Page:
This activity can be connected to curriculum expectations in Language (Ontario Curriculum, Grades 1-8, Language (2006), Grade 8: Oral Communication, 2.3) and Arts (Ontario Curriculum, Grades 1-8, The Arts (2009), Grade 8: Drama, B1.1).
Use scenarios to initiate a discussion about mental health and promoting mental wellness (Ontario Curriculum, Grades 1-8, Health and Physical Education (2015), Grade 8: Healthy Living C2.3).
Substance misuse trivia game
: 20 minutes
- Divide the class into 2 or more teams. Teams may take turns responding to questions or "ring in" to answer first.
- Read a question from one of the trivia cards aloud
- Allow one team to answer the question. If the answer is correct, award that team one point. If the answer is incorrect, permit the other team(s) to answer.
- Confirm the correct response, expanding on it if students appear confused
- Repeat with the rest of the trivia cards
- Students may play this game in small groups or pairs as an enrichment activity after finishing other work
- Allow students to do research to create additional trivia questions and answers and integrate those into the game
- Quick Review: use cards at a later date for quick review whenever time permits
Show what you know about substance misuse
: 15 minutes
- Distribute a worksheet to each student
- Ask a student to read the instructions on the worksheet aloud to the class
- Have students complete the worksheet individually or in pairs
- Correct the worksheets as a class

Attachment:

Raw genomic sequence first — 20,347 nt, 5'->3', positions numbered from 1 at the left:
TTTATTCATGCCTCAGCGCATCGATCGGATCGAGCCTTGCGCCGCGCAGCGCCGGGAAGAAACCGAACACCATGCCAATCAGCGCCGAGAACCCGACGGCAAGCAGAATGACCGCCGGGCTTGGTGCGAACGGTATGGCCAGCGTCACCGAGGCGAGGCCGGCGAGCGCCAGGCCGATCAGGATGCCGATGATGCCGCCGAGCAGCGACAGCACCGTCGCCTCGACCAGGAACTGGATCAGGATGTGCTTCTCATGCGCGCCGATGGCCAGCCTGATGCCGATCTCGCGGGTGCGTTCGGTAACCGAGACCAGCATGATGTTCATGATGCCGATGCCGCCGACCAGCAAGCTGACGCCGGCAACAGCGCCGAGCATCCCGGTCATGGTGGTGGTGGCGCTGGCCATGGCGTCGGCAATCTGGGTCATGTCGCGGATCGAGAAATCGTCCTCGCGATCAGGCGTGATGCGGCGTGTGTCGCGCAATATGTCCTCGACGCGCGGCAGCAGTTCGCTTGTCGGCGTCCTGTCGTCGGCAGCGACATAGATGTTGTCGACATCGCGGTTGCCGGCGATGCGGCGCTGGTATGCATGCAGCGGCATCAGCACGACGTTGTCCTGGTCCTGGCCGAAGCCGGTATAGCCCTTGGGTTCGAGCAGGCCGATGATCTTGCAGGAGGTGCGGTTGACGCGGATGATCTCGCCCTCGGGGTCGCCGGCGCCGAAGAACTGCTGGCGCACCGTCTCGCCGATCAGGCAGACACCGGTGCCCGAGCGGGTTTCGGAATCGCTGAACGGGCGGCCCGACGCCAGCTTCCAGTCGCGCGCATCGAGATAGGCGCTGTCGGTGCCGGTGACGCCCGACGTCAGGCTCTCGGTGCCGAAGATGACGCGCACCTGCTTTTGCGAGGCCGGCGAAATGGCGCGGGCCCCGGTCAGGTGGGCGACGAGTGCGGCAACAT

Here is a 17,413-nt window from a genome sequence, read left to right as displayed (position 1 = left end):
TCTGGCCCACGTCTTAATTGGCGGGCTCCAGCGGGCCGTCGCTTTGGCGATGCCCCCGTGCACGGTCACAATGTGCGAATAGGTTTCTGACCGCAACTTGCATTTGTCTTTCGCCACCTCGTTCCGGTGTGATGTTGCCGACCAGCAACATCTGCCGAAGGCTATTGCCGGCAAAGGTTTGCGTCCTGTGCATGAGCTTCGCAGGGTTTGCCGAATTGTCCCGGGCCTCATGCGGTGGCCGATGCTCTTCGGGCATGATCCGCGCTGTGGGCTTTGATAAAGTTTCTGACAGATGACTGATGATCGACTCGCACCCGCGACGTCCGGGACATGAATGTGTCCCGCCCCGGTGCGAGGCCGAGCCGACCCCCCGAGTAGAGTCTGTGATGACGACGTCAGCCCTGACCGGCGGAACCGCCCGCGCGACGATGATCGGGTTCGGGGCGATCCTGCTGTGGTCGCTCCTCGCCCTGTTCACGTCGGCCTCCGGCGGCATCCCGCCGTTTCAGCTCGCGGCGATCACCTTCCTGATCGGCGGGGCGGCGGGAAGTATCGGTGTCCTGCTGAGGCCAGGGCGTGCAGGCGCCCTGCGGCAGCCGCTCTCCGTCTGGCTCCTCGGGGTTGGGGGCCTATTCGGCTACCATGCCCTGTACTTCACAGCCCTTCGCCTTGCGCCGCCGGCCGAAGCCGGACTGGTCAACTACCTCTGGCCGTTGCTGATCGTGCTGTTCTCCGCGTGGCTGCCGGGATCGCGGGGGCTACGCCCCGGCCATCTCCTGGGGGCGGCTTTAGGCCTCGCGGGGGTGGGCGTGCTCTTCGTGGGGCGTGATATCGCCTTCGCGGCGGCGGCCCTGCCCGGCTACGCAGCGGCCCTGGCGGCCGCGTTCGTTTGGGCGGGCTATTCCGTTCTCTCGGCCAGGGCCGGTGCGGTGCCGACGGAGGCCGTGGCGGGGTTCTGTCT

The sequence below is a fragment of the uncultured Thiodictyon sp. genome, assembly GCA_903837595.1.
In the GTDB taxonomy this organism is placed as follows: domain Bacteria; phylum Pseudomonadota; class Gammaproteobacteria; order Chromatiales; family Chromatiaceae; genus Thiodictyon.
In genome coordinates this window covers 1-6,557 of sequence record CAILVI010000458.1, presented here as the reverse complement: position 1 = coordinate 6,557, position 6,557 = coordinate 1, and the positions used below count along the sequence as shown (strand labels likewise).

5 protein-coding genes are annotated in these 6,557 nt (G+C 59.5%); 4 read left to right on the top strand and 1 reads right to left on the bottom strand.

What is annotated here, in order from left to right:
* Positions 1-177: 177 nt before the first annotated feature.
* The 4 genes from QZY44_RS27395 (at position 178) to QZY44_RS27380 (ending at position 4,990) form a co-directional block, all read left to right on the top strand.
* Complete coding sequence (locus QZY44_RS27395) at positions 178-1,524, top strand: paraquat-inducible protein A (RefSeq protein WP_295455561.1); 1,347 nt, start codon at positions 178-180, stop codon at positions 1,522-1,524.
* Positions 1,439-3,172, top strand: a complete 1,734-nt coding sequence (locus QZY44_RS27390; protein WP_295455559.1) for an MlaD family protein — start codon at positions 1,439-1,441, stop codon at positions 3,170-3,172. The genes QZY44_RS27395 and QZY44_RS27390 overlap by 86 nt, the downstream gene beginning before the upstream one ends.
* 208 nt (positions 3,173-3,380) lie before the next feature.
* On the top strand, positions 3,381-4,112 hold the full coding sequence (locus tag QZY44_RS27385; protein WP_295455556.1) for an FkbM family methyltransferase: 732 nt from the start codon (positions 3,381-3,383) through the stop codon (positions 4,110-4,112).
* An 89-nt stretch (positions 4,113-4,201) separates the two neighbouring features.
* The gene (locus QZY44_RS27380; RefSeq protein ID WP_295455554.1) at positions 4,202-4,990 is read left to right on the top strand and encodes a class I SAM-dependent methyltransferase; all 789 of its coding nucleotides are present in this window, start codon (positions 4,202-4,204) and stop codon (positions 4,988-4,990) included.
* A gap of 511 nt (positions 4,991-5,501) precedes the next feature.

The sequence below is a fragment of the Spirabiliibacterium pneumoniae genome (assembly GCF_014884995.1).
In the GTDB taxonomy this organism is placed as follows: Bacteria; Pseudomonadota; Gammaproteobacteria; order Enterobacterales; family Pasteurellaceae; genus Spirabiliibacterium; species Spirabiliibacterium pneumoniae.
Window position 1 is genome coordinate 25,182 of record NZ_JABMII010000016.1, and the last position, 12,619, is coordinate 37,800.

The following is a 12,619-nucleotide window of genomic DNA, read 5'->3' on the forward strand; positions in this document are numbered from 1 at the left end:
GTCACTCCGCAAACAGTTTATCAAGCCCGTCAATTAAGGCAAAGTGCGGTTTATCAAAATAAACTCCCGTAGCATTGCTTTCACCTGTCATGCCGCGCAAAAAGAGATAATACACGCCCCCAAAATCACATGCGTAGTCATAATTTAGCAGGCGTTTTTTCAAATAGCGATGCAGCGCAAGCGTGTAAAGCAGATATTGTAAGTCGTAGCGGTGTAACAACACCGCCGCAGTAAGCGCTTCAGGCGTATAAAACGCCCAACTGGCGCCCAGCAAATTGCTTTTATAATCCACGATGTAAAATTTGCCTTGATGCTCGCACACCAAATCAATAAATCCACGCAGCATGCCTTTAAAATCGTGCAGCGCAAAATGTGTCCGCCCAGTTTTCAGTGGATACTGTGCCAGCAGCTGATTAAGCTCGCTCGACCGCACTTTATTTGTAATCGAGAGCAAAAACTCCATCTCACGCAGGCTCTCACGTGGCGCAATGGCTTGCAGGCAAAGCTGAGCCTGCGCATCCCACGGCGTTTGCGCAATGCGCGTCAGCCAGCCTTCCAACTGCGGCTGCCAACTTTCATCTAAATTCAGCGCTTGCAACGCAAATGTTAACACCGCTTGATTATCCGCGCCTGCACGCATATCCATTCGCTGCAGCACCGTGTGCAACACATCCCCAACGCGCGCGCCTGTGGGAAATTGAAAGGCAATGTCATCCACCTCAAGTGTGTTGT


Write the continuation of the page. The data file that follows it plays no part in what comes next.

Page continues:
- Project a blank worksheet onto the SMART board
- Go through each question, having students provide their answers
- Correct and supplement any information using the answer key and the Core Knowledge Content as needed
- Write correct response to each question on the projected worksheet before moving on to the next question
- Ask students how well they feel they were able to complete the worksheet
- Ask them to reflect on what they learned and what prior knowledge they were able to use
- Use the worksheets as a formal assessment activity by having students complete them individually and collecting the worksheets to mark them
- Read questions aloud for struggling readers
- Allow struggling writers to respond to short answer questions verbally and/or have someone scribe responses on the worksheet
You use, you lose
: 30 minutes
- Student materials vary depending on format chosen to complete activity
- Chart paper and markers
- Open a whole-class discussion inviting students to name some of their favourite activities (some may mention playing sports, watching TV, reading, dancing, playing video games, etc.)